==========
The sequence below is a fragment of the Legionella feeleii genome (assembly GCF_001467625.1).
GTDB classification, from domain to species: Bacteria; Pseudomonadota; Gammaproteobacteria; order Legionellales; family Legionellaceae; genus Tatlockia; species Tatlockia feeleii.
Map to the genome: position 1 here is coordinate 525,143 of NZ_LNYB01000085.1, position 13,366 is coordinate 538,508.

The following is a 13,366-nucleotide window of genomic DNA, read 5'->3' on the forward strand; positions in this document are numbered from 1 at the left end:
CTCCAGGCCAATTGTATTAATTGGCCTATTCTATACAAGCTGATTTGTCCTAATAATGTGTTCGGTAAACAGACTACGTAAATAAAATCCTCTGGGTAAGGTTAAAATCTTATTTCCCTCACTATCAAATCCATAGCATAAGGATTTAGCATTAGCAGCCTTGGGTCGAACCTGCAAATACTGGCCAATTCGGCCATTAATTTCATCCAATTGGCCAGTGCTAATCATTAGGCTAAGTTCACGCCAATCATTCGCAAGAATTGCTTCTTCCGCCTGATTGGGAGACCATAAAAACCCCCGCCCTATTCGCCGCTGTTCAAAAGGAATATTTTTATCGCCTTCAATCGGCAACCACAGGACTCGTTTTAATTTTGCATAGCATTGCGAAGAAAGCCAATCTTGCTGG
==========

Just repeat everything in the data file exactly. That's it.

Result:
The sequence below is a fragment of the Legionella feeleii genome (assembly GCF_001467625.1).
GTDB classification, from domain to species: Bacteria; Pseudomonadota; Gammaproteobacteria; order Legionellales; family Legionellaceae; genus Tatlockia; species Tatlockia feeleii.
Map to the genome: position 1 here is coordinate 525,143 of NZ_LNYB01000085.1, position 13,366 is coordinate 538,508.

The following is a 13,366-nucleotide window of genomic DNA, read 5'->3' on the forward strand; positions in this document are numbered from 1 at the left end:
CTCCAGGCCAATTGTATTAATTGGCCTATTCTATACAAGCTGATTTGTCCTAATAATGTGTTCGGTAAACAGACTACGTAAATAAAATCCTCTGGGTAAGGTTAAAATCTTATTTCCCTCACTATCAAATCCATAGCATAAGGATTTAGCATTAGCAGCCTTGGGTCGAACCTGCAAATACTGGCCAATTCGGCCATTAATTTCATCCAATTGGCCAGTGCTAATCATTAGGCTAAGTTCACGCCAATCATTCGCAAGAATTGCTTCTTCCGCCTGATTGGGAGACCATAAAAACCCCCGCCCTATTCGCCGCTGTTCAAAAGGAATATTTTTATCGCCTTCAATCGGCAACCACAGGACTCGTTTTAATTTTGCATAGCATTGCGAAGAAAGCCAATCTTGCTGG